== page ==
I think that could happen, and the result wouldn’t be pleasant, as there would be no winner instead of one or two. Perhaps a safer alternative would be to swap the killThread and sink lines. Then there’d be a possibility of two sinks getting through. Both sink calls would putMVar to the same MVar, which means the second call would block until its thread is killed later. But there’s still a gotcha: the readMVar operation is not atomic. It does a takeMVar followed by a putMVar. Between those two calls, the blocked putMVar thread could easily be scheduled. The result is that the same future could report two different values. I think the “simple implementation” avoids that problem by hiding the action that contains the readMVar, allowing it to get executed at most once.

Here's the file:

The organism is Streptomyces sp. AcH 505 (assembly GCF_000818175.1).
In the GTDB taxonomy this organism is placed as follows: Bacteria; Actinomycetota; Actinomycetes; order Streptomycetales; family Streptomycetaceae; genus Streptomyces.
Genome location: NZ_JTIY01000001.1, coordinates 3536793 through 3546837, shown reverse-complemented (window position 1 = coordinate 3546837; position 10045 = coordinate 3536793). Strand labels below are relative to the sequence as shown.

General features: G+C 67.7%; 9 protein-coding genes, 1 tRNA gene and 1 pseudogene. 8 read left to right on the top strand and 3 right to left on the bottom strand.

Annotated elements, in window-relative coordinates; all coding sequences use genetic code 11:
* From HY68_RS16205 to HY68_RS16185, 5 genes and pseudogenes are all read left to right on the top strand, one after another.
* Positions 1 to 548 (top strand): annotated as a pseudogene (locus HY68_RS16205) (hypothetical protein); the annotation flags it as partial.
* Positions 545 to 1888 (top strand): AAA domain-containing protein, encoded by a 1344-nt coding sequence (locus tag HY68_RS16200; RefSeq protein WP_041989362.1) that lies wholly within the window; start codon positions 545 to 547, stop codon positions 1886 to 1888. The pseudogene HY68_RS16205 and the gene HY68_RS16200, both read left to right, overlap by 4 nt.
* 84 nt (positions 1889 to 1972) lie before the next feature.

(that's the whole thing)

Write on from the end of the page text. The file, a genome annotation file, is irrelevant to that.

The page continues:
I don’t expect any of these remarks to be reassuring. At least, they’re not to me.

    Also, why is it a problem that in a mappend b we may get b when a and b are available simultaneously?

    Because I want a clear & deterministic (denotational) semantics. Why? For tractability of reasoning. The semantics has to specify one bias or the other in the case of simultaneity.

  3. Russell:

    Instead of

    a `seq` return a

    I recommend the slightly less evil

    Control.Exception.evaluate a

  4. Conal Elliott » Blog Archive » Invasion of the composable Mutant-Bots:

    [...] One thing I like a lot about the implementations in this post, compared with Reactive, is that they do not need any concurrency, and so it’s easy to achieve deterministic semantics. I don’t quite know how to do that for Reactive, as mentioned in “Future values via multi-threading.” [...]